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Discussion Starter · #1 ·
Been looking into these lines and read a lot of the previous threads discussing them. Those who use them, are you cutting them to match your scandi preference for your rod or deciding on length more by trial and error? Also, is there any major benefit, other than personal preference, to using them with a mono vs non-mono running line?
Thanks
 

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I use a formula Bob Meiser provided me for scandi heads: This is from my crappy memory but you get the idea-
2.5X rod length for 12'6"
2.6X 13'
2.75 14'
3.0X 15'

for PT heads, I use the calculator to plug in length and desired grains, and fiddle with it till it arrives at the particular weight head to buy. Now that they have "ready to go" heads the process is simpler, and in some cases a cut isn't necessary. http://www.guideline.no/POWER+TAPER+CALCULATOR.9UFRvIXD.ips


Been having some memory issues lately but I think those ratios are right.

A hint with full sinks, you might want to go a couplethree feet shorter than you would for a floater, makes it easier to screw the head out on your lift.

For shooting line, I like coated lines for cold weather and mono for warm weather. I find coated lines easier to grip in winter and mono, better for shooting long in summer.
 

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I use 3D a lot. The best it to cut then a bit longer then you think is needed, make a loop using mono/nail knot, cast with a real fly on the real river and adjust further if needed.

A typical 9/10 weights in the back ca. 17-18 gr/foot , 10/11 ca. 20 gr.

Often when the final cut is done and welded loop is attached, the ultimate fine-tuning will come after fishing with the head for few days in various conditions.
 

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What I did...

I set up my 3D system differently. I bought the heads at 540 grains and then I bought a rod to cast them. No cutting required. My running lines are also Guideline, the DC lines, one level and one tapered. I don't get to fish in warm water, so coated running lines are fine with me.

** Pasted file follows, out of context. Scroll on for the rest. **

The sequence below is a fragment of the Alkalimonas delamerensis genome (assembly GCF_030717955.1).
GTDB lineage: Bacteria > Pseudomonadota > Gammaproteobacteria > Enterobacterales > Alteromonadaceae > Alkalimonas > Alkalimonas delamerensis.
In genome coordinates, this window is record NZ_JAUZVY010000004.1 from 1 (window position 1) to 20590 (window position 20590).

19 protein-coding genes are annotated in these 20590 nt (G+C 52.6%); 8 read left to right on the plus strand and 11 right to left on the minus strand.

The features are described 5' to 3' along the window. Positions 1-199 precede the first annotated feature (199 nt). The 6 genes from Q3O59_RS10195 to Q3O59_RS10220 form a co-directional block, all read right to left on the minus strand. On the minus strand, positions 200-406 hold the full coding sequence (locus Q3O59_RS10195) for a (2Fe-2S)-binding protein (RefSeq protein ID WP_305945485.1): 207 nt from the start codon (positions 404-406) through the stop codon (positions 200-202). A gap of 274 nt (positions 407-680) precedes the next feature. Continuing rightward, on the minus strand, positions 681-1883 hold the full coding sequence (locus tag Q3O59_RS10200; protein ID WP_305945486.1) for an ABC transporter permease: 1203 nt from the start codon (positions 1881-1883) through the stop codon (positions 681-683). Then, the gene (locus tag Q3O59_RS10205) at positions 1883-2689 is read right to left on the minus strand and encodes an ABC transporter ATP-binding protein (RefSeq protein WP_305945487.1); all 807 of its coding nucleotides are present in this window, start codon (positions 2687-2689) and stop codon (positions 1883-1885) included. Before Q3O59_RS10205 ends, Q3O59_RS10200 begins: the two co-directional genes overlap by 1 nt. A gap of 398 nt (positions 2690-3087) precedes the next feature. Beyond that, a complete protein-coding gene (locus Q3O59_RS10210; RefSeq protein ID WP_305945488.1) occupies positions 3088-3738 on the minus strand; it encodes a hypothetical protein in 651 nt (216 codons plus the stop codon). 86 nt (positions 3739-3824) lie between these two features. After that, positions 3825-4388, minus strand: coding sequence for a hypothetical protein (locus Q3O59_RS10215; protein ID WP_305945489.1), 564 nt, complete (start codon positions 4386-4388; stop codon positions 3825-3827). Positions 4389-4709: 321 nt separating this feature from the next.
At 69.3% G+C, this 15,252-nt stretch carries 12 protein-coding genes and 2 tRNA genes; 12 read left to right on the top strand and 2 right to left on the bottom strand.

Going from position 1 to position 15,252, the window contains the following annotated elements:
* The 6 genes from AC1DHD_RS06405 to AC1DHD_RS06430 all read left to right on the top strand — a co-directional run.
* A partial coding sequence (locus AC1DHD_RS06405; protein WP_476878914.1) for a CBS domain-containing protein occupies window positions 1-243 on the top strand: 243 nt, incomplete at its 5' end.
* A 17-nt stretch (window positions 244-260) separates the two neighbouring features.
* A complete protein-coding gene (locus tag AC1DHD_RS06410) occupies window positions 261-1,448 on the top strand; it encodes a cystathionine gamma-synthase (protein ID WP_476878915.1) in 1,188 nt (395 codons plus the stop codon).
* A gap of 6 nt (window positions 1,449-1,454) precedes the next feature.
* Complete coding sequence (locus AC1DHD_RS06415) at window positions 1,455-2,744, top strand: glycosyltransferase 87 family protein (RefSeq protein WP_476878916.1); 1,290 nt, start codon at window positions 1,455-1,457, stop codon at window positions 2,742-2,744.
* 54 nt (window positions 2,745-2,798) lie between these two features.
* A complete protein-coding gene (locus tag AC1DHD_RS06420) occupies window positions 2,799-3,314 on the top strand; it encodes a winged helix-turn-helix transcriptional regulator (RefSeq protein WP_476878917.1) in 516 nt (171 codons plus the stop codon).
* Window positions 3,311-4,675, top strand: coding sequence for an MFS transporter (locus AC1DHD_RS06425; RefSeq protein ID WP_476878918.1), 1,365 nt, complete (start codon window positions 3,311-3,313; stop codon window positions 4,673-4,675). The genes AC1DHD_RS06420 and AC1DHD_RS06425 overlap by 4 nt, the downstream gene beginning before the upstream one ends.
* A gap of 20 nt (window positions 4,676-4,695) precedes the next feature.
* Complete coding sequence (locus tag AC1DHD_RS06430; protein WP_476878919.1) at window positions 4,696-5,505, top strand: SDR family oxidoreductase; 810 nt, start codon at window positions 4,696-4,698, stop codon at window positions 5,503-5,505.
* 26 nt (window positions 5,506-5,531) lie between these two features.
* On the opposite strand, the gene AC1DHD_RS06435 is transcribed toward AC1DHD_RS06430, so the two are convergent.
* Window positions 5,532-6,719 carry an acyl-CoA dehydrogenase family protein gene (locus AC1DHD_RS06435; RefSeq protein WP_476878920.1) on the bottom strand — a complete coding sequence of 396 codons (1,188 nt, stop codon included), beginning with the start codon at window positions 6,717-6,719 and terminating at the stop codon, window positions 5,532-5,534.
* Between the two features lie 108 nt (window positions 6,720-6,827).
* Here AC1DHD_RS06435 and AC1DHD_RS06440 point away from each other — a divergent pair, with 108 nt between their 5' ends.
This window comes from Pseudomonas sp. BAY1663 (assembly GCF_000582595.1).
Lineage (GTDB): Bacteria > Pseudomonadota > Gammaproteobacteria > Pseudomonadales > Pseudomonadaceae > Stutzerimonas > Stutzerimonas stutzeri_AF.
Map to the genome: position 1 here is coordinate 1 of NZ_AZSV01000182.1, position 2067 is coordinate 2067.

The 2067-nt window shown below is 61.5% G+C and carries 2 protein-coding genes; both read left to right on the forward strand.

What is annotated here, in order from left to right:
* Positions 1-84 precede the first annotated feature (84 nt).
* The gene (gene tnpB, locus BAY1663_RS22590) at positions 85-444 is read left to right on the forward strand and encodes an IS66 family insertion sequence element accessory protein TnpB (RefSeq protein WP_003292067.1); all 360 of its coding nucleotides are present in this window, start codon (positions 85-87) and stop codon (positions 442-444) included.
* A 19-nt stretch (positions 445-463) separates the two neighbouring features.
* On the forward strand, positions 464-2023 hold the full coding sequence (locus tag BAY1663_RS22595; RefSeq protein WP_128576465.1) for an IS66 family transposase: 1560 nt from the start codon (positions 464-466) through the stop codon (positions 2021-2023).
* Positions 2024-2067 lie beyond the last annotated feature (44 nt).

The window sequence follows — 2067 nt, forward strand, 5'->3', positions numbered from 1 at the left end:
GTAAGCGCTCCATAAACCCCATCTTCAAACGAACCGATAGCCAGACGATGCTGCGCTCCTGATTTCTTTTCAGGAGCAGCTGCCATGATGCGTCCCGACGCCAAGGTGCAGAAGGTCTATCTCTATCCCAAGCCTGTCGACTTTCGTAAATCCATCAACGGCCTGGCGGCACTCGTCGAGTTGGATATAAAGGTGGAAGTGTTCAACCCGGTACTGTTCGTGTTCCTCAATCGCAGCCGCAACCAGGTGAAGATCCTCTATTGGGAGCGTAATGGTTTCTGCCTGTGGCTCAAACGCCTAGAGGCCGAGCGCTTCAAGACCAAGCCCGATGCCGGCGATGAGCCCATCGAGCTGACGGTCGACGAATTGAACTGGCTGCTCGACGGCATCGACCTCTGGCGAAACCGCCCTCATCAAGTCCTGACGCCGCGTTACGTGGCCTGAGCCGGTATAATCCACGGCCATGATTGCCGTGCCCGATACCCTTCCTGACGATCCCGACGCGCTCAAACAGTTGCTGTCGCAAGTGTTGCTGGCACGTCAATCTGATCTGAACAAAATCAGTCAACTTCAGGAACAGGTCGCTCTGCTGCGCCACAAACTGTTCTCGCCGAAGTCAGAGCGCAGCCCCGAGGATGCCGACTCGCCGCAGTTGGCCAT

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I have mainly PT's and DDC heads . By the time the 3D heads came out I discovered Steve Godshall's SGS Skandit lines :smokin:

I use the same calculator as Mr. Spaz , works like a charm and after pinpointing my taste in Scandi heads , it works perfect the first time for me . I keep my ratios much the same as Mr. Spaz . I calculate the head length and use that as the constant . The results come up in the tool table and I select based on grain window of the rod .... easy-peasy :smokin:


Mike
 

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Discussion Starter · #6 ·
Thanks guys, I'm trying to fit it to a rod and am in between grain windows in the good-to-go lines so will need to cut. I'm going to find out what scandi the rod likes and go from there. I have a pretty good idea of where it should be so it will just be minor tweaking.

Sazan with your 3D's, do you find that the higher the sink rate of the head ie FLOAT/SINK2/SINK4 vs INTERMEDIATE/SINK2/SINK4 for example you shorten up on the length or are you keeping the same grain weight for the given rod?

Thanks,
Mike
 

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Mike,

The fastest rate I use is I/S2/S4 but not to often. Most of the time it is F/H/I, F/I/S2 and H/I/S3.

Since head like I/S2/S4 have less air resistance on backcast then others ( specially F/H/I), and consequently exerts a bit more load at the same total weight, I tend to have it 10-15 gr lighter.
 

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Discussion Starter · #8 ·
Thanks for the offer to test Whiteman but that's a lot heavier than what I'm looking to handle. I'll be somewhere down around the 450 grain range. Thanks again for all the info Sazan, I'm thinking this is gonna work out pretty well!

Mike
 

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You will be chopping...